17.The fact that an arousal from below (the Divine service of the Jewish people) evokes an arousal from above (Divine beneficence) is dependent on His initiative, and is not predicated on the positive qualities of the Jews’ service, for there is no comparison between a created being and its Creator. (See Likkutei Torah, Devarim, p. 83b; Shir HaShirim, p. 12a;note the extensive explanation in the maamar entitled Adon Olam, 5703, sec. 6.) This motif also applies to the heights attained by the soul in the spiritual realms as a reward for its Divine service. The fact that G‑d rewards man according to his deeds is a kindness from Him. Nevertheless, once G‑d decided that the Divine service of created beings would be considered significant, this desire created a framework in which this is in fact true. (To cite a parallel: In Derech Mitzvosecha 54b, it is explained that because G‑d desired the tzimtzum, the tzimtzum became a significant factor, and it is appropriate that the ray of Divine light which exists after the tzimtzum be affected by the Divine service of the Jewish people. Although this ray of light is attached to G‑d, the One who brings about the tzitzum and who is above all connection to created beings, because of the tzimtzum, this ray of light is affected by the Divine service of the Jews.) Therefore the Divine influence depends on the service of the Jewish people. For this reason, the Jews’ Divine service must be of the same nature as the desired influence from above, Derech Mitzvosecha p. 123a, 160a. It may appear that this does not apply to the Jews’ potential for unlimited ascent, for anything that is unlimited relates to the light that existed before the tzimtzum. One would not expectthis light to respond to created beings as significant entities. (G‑d’s will causes the tzimtzum to be considered a significant factor, and therefore the ray of Divine light that exists after the tzimtzum will be affected by the Divine service of the Jewish people, as explained using the analogy of a son and his father. This motif, however, does not appear to apply with regard to His unlimited light.) It was, nevertheless, His desire that the Divine service of the Jewish people should draw down the light that existed before the tzimtzum. This light is, however, dependent on His initiative and not predicated on the service of the Jews. He thus desired that their Divine service draw down a light above all connection to their efforts.

18.Iyov 31:2, as cited by Tanya, ch. 2, which adds the word mamash (“actual”). See the introduction to Shefa Tal.

19.Effort is necessary. Through the Jews’ Divine service, they draw down the essence of their souls into the particular qualities mentioned. This in turn causes G‑d to emanate influence from His essence to His particular qualities. This is possible, however, only after He decided to contract Himself. It is, however, His will that the desire for tzimtzum itself come about through the Divine service of the Jewish people; it is as if they are the ones who bring about this desire. Derech Mitzvosecha, p. 123b, 160b explains that G‑d’s infinite light is drawn down by “loving G‑d with all your might” (Devarim 6:5). Meodecha (the Hebrew for “your might”) is interpreted as referring to the unlimited G‑dly potential that each Jew possesses. This sequence is possible because the created beings relate to levels before the tzimtzum, as explained above. This point of connection is not, however, sufficient in and of itself to draw down this light; Divine service is necessary. Moreover, just as with the levels after tzimtzum, our Divine service must resemble the light it seeks to draw down; to draw down G‑d’s infinite light, it is necessary to tap our own infinite potential.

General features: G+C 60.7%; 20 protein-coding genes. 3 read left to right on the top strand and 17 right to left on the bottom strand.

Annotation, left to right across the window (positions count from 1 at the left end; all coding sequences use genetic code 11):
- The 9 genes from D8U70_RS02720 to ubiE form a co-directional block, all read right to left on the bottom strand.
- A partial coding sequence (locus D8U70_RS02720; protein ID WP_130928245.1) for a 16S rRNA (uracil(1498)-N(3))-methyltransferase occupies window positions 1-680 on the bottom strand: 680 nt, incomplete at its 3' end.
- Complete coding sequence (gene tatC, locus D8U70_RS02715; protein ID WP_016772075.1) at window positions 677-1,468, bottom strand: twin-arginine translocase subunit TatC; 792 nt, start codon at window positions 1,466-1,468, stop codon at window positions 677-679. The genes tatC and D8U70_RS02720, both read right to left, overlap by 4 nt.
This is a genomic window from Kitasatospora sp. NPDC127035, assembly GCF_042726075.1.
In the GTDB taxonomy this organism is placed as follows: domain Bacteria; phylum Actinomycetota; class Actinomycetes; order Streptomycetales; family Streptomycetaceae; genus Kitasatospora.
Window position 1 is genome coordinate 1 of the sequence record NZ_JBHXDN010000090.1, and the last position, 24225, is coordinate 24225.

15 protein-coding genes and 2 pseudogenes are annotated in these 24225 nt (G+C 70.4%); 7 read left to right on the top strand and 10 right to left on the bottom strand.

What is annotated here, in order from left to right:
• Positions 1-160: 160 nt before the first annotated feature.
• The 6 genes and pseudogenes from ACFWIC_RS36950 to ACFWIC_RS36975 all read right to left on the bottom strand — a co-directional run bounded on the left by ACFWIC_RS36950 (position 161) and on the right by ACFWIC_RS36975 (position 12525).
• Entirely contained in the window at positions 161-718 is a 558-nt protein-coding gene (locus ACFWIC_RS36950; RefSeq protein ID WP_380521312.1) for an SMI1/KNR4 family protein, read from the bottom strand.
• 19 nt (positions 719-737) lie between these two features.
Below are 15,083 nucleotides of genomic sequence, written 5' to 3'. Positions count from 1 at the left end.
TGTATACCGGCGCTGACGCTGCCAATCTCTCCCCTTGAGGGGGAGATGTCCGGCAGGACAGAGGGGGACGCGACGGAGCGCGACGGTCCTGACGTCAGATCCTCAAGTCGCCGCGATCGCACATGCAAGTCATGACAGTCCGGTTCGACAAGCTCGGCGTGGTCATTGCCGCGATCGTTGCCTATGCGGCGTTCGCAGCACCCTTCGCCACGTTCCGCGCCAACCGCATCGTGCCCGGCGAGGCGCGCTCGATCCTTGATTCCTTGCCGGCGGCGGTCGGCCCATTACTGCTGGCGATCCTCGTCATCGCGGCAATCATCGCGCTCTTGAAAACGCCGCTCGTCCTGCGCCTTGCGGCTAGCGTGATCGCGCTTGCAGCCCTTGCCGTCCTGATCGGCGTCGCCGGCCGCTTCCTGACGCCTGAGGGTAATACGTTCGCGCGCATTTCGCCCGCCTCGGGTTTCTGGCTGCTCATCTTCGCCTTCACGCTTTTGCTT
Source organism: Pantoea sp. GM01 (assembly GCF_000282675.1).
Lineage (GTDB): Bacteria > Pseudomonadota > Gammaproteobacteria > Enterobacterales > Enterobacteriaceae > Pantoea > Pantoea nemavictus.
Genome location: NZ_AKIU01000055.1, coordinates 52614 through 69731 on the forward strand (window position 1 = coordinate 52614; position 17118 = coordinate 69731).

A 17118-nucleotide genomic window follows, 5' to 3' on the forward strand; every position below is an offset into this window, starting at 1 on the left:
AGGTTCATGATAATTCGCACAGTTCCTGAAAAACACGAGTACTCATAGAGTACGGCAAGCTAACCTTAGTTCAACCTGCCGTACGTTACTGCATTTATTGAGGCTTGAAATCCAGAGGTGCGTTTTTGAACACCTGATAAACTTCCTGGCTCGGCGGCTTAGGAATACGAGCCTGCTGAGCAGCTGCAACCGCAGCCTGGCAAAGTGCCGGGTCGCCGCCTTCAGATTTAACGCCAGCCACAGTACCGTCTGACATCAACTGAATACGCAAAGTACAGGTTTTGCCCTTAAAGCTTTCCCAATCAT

20.For this reason, all the elements of a person’s life are significant, because through his activities, he introduces G‑dly energy into each and every act (the maamar entitled BeShaah SheHikdimu, 5672).

21.See Tanya, ch. 23.

22.Berachos 2:6. See also Chanoch LeNaar, p. 8, Likkutei Dibburim, Vol. I, p. 284 (English trans. Vol. I, p. 315). This applies not only to the body, but to one’s portion in the world. See the narrative stated in Sefer HaSichos Kayitz 5700, p. 104, concerning Rabbi Hillel of Paritch.

23.Devarim 10:20, cited by the Rambam as positive mitzvah 7 in his Sefer HaMitzvos.

24.Sifri (cited by the Rambam, loc. cit., and Shulchan Aruch HaRav 154:4).

25.Tanya, ch. 18, ch. 35, in the note.

26.Tanya, ch. 2; see the sichah to Parshas Korach in this series.

27.Based on the above, we can appreciate the continuation of the Sifri text: I consider it is as if you ascended on high and took the Torah. Not that you would ascend and take it peacefully, but even if you waged war and took it, as it is written (Tehillim 68:19): “You ascended on high; you took captives; you took presents to give to man.” The passage is problematic. Why does it use the term “on high,” rather than “heaven,” “the firmament,” or the like? And what is meant by using the analogies of war and captivity?To explain: The union of finite and infinite is a byproduct of G‑d’s essence, the source for any fusion of opposites. This level is alluded to by the term “on high.” It does not refer to a specific level, as do the terms “heaven” or “the firmament,” but alludes to a level beyond which there is no other. Conversely, we find the expression (Tanya, ch. 36): “a dwelling in the lower worlds,” referring to a realm so low that none is lower. The essence of G‑d which fuses together opposites was revealed in the Beis HaMikdash, where the dimensions of the Holy Ark were not included in the measurements of the Holy of Holies. Thus the phrase “on high,” is also employed with regard to the Beis HaMikdash, as Yirmeyahu 17:12 states: “On high, above the first, is the place of our Sanctuary.”See the Reshimos of the Tzemach Tzedek to Eichah 1:13 Or HaTorah, Nach, Vol. II, p. 1067ff.. The level that is “on high,” G‑d’s essence, is drawn down by the essence of the soul, which is expressed through the bittul of Modeh Ani, as reflected in the verse (Yeshayahu 57:15): “I dwell on high, in holiness, yet also with a person of contrite and humble spirit.” This, however, reflects merely the ascent to these peaks, an arousal of the essence. For the essence to be drawn down into the Divine service of every individual, “war” is necessary. The veils and concealments must be torn away, allowing one to refine the body, the animal soul, and one’s portion of the world. This enables one to “take” the Divine sparks that have fallen and raise them to their source; “to take captives.” Although the arousal of the essence of the soul and its particular powers is reflected in the Divine service of “walking in His ways,” it is also reflected in the command to cling to G‑d, because the ultimate clinging to Him is “walking in His ways” as will be explained.

28.Tehillim 84:8.

29.The conclusion of tractate Berachos. See also Sheloh; the Introduction toBeis Chochmah 17a; Emek HaMelech, Shaar Diknah Kadishah, ch. 8 (p. 61c); Torah Or, Megillas Esther, p. 98b. See Torah Or, Shmos 49a.

30.The conclusion of tractate Tamid.